NP: Yes it is true. From what I understand from the question, you are asking how can faith be instrumental in this conversation. I can only speak about my relationship with faith. Faith not only inspired the way I approach my art but also the man I’m inspired to be. I respect the time in a way that I believe gives hope for the future. I’m not living for solely my moment; I try to create change, global change, for my five daughters, so that they can have inherited a better world. The core of this understanding comes from faith, that I’ve been put here for a very specific reason and the art is the tool. My faith has been extremely influential in the way I’m a husband to my wife, the way I father my children. Like the bible says, I’m trying to do in my life.
Tarak Ben Ammar: I didn’t expect this faith question. Because on this table we have a Jewish producer, a Muslim producer and a Christian director. Nate Parker, I went to visit him two years ago, because I watched a masterpiece: Birth of a Nation. I started my career with Rossellini, Rose, Zefirelli. So I wondered: how come we Europeans do not know him? I watched it on DVD. I was young in the 60s in America so I saw the BlacKkKlansman movement as a North African. So I identified with them. And I felt the sufferance of 400 years ago, slaves were bought, they didn’t migrate. So I thought: this director is at the level of Jean Jacques Annaud, Spielberg. There’s nothing better than to find a great, talented director who doesn’t have the possibilities. Being a black man, he didn’t get the same opportunities. Son of a tarot Tunisinian, with not much money, I felt that weight and I wanted to make a film with him. He told me the story. I went away, I had another film. Then he called me back and I said: let’s do it. What matters is the talent, who made it, what producers, who cares. He opened our mind and heart.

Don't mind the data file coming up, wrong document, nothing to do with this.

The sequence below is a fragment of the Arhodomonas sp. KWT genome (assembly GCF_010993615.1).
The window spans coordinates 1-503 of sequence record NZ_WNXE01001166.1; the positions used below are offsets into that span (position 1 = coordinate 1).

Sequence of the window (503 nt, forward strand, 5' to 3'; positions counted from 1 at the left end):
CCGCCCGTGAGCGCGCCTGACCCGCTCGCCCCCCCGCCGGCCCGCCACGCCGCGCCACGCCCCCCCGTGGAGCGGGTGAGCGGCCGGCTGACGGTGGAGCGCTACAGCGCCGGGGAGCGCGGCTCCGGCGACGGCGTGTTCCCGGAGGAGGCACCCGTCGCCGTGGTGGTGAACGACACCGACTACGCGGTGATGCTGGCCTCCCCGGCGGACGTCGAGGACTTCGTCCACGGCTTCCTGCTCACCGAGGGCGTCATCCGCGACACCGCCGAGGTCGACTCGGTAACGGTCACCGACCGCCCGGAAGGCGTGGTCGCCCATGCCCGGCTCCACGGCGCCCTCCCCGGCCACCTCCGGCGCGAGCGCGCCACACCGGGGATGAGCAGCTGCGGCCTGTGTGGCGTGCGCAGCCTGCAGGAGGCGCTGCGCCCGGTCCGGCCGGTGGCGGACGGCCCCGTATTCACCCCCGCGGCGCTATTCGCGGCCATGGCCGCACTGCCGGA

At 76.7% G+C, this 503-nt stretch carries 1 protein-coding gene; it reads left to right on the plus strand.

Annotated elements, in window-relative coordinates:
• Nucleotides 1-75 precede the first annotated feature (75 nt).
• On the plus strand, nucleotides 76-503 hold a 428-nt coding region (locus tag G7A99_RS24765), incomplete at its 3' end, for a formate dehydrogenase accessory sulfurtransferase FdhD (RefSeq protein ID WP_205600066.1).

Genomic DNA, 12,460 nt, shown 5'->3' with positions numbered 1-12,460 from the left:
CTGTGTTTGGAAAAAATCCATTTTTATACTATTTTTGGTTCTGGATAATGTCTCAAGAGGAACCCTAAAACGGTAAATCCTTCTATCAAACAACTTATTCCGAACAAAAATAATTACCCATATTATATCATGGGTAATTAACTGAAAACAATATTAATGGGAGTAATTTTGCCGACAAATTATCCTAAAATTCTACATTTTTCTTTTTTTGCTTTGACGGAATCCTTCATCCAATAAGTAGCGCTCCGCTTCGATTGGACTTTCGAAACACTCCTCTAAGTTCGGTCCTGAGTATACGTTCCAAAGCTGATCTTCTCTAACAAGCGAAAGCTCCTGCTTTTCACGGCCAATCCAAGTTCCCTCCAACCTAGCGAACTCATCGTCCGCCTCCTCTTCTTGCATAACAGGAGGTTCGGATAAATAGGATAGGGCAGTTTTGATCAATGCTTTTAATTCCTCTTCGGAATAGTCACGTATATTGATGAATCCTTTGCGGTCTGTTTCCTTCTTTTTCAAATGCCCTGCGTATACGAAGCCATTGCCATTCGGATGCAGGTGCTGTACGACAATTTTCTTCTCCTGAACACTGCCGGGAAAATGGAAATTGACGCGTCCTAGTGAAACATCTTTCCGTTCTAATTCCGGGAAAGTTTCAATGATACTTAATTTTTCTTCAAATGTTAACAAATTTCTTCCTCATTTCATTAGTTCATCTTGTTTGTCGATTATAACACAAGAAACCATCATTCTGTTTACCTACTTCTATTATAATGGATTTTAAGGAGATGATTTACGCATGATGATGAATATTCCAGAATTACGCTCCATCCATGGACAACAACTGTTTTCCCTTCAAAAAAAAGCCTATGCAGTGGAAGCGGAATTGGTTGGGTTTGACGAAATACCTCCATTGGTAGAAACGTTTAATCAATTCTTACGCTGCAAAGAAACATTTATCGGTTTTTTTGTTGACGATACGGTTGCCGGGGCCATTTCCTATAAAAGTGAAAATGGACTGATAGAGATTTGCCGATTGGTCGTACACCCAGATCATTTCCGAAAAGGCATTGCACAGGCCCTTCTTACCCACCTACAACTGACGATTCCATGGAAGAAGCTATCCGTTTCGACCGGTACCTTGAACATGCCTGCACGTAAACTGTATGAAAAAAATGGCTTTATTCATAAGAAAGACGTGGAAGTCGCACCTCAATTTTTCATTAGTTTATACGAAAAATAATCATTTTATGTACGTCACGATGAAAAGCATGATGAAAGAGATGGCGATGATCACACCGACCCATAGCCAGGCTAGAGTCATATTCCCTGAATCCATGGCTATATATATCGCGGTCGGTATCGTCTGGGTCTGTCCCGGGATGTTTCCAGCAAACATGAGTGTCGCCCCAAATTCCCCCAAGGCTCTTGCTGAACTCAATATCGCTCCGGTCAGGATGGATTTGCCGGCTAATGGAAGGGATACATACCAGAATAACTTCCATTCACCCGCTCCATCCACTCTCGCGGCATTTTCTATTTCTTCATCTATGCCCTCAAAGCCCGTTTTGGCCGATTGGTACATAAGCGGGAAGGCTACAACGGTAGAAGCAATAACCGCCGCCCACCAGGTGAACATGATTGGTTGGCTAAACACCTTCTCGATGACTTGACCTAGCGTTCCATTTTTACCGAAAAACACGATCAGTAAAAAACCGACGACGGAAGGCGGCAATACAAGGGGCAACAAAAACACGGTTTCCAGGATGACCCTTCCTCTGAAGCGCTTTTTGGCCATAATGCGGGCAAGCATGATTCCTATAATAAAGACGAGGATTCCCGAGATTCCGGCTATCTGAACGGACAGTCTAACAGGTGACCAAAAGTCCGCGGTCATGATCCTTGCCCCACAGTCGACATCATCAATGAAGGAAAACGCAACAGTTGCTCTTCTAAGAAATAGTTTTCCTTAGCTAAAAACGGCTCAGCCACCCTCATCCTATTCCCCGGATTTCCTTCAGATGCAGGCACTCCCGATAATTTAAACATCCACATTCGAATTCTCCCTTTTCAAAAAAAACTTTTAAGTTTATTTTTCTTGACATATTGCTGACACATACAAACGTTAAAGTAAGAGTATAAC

Mark Burg: I made the movie because the story needed to be told. Our country has a president who is dividing the country rather than unifying it. I also want to say I love Italy, I’m here, but I also love my country, which has a judicial system that I believe in. I believe in the police, and believe that we need to have a dialogue, and start a process so that our country can start to heal without fighting and killing each other. There’s not a week that goes by without reading about a racial incident, with no reason. And that’s why I have to make the film.
Spike, you talked about racism and now you are supporting a director who faces the same issues. Are you optimistic about US society? Is this period of time more dramatic than before?